Maybe that's because they are low-cost.
Often the neighborhood provides the infrastructure which doesn't require you own a car.
And there are extra safety measures such as a security guard in the evening.
I am pleased as punch in my little piece of heaven in the north part of Tucson, Arizona.
Given the proliferation of us over-50 in this development, those few under-50 tend to stand out. One had been a Generation Xer I'll call Peter, to protect his family. On a Saturday morning about 10 A.M., very near Christmas, the EMTs came to his door, which is right next to mine. They carried him out. His color was gray. He was unconscious. Shocked, I just stood there.
His two pumpkin-colored cats peered out his window. I went to the property manager. I wasn't sure if he had had his family call 911 or he had done that himself. It turned out to be the latter. "Someone has to take care of the cats. Please let him family know what happened, if they don't already." That's what I told the complex's powers-that-be.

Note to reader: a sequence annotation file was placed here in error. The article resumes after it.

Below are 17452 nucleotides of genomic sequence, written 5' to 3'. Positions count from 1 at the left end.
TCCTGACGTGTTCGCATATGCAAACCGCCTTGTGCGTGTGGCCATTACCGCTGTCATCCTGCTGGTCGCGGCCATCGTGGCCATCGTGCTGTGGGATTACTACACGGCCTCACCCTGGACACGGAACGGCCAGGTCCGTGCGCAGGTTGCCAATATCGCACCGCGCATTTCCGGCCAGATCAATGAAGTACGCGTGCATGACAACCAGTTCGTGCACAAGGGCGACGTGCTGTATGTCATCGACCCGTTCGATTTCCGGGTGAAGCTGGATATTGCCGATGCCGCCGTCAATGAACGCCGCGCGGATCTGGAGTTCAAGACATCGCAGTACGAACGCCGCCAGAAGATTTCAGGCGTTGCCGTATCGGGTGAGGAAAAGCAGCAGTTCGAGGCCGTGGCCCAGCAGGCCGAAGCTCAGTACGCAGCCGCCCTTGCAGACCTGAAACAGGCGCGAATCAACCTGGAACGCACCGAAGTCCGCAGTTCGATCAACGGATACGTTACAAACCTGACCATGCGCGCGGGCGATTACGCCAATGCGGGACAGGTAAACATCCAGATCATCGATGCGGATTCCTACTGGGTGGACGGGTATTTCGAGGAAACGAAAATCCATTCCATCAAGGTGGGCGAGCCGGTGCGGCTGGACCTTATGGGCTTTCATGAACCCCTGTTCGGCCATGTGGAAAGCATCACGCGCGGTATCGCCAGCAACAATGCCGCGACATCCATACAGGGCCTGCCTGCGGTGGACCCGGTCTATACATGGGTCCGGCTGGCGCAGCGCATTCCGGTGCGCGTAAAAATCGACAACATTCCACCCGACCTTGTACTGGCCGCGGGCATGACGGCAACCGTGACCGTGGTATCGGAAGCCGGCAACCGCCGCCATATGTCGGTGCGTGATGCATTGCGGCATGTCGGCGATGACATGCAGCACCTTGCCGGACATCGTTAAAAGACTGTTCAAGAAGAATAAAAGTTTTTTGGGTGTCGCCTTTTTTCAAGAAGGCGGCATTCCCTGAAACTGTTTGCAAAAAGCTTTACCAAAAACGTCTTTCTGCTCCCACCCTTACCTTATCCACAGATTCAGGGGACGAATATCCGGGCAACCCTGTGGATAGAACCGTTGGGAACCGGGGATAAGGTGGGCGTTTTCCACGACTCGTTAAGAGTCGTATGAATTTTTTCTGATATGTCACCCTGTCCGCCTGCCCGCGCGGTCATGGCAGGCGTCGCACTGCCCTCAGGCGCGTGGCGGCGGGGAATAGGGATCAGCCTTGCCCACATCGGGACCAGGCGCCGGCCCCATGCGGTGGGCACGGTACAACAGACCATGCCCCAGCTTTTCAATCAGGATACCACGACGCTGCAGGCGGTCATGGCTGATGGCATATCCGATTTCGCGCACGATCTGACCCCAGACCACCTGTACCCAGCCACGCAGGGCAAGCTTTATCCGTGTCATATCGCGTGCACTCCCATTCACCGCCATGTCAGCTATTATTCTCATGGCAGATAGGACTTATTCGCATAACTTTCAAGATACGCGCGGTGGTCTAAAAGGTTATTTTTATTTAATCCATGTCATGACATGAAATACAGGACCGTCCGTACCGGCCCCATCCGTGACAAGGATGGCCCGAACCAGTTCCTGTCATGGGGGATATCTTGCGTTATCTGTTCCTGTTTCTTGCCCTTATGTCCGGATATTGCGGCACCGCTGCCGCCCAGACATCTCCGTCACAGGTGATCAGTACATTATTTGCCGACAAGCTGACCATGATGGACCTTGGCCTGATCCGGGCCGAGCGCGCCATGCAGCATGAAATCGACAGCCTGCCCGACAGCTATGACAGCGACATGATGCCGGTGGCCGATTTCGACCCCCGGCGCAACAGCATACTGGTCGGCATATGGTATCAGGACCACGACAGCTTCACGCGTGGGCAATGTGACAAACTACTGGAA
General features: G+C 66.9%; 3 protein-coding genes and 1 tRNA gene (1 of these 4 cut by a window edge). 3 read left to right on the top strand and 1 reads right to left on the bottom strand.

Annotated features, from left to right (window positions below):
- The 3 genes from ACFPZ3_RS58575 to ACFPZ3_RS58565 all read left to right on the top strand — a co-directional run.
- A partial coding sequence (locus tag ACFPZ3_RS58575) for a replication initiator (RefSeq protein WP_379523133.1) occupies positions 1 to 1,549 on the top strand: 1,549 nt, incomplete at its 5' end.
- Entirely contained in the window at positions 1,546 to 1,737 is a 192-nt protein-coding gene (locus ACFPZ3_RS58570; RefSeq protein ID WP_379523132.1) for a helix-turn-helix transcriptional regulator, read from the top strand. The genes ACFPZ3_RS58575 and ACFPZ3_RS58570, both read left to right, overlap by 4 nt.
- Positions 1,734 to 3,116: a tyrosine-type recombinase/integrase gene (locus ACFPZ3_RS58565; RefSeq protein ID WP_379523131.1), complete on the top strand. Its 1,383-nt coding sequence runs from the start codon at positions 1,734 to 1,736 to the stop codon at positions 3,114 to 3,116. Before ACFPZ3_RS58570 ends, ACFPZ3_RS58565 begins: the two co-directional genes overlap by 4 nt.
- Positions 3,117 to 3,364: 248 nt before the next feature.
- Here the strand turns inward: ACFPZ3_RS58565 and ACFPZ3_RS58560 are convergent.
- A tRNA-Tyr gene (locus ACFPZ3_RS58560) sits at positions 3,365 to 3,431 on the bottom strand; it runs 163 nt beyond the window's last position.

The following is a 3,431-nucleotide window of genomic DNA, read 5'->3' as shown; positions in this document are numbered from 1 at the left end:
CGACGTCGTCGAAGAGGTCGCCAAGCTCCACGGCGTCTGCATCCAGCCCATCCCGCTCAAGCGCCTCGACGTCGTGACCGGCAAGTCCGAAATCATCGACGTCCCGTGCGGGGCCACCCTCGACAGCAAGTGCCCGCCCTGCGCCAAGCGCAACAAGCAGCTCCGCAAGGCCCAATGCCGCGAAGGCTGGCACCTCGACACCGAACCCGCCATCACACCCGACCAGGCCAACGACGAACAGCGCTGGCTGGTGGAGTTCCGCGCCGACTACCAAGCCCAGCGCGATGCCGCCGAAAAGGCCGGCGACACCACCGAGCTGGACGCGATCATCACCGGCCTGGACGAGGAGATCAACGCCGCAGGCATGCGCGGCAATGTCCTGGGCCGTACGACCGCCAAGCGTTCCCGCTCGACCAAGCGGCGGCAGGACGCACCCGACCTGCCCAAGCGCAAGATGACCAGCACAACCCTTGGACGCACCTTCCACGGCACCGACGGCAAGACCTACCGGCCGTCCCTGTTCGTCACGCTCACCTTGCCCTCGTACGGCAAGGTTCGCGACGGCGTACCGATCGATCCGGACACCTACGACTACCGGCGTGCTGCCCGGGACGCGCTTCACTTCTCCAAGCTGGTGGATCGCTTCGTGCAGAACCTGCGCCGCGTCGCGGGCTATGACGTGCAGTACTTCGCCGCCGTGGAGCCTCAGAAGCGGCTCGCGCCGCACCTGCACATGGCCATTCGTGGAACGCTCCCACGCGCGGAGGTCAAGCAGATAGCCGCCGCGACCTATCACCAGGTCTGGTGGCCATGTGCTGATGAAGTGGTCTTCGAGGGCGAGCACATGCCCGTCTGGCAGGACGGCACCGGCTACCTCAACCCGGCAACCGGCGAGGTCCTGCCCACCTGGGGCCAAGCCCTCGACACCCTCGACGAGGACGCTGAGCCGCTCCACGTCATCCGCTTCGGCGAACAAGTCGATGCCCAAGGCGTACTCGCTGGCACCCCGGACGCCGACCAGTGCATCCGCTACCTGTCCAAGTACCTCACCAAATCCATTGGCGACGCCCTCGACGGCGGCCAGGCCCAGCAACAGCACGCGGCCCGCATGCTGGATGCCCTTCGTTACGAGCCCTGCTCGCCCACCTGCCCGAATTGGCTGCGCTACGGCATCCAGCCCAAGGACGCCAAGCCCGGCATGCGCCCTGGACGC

Long story short, his niece came to give the cats food and water. She asked me what had happened. That evening his sister came to take the cats to her house. "He has a 50-50 chance of making it. He can't breathe on his own." That's what she told me. Her body language and facial expressions blared, "Back off."
He died. The whole complex is reeling. His life had started an upward trajectory. After a period of unemployment he was hired into a business which was too busy. He got lots of overtime. He was downsizing the remaining $17,000 in student loans.
I have a hunch that shock became the platform for anger for the sister. When she came to clear out his place she put herself behind a communications moat and drawbridge. No details were provided. But, they wouldn't have helped much, would they.
This is a classic "For Whom The Bell Tolls." If he could leave planet earth so unexpectedly, so can we.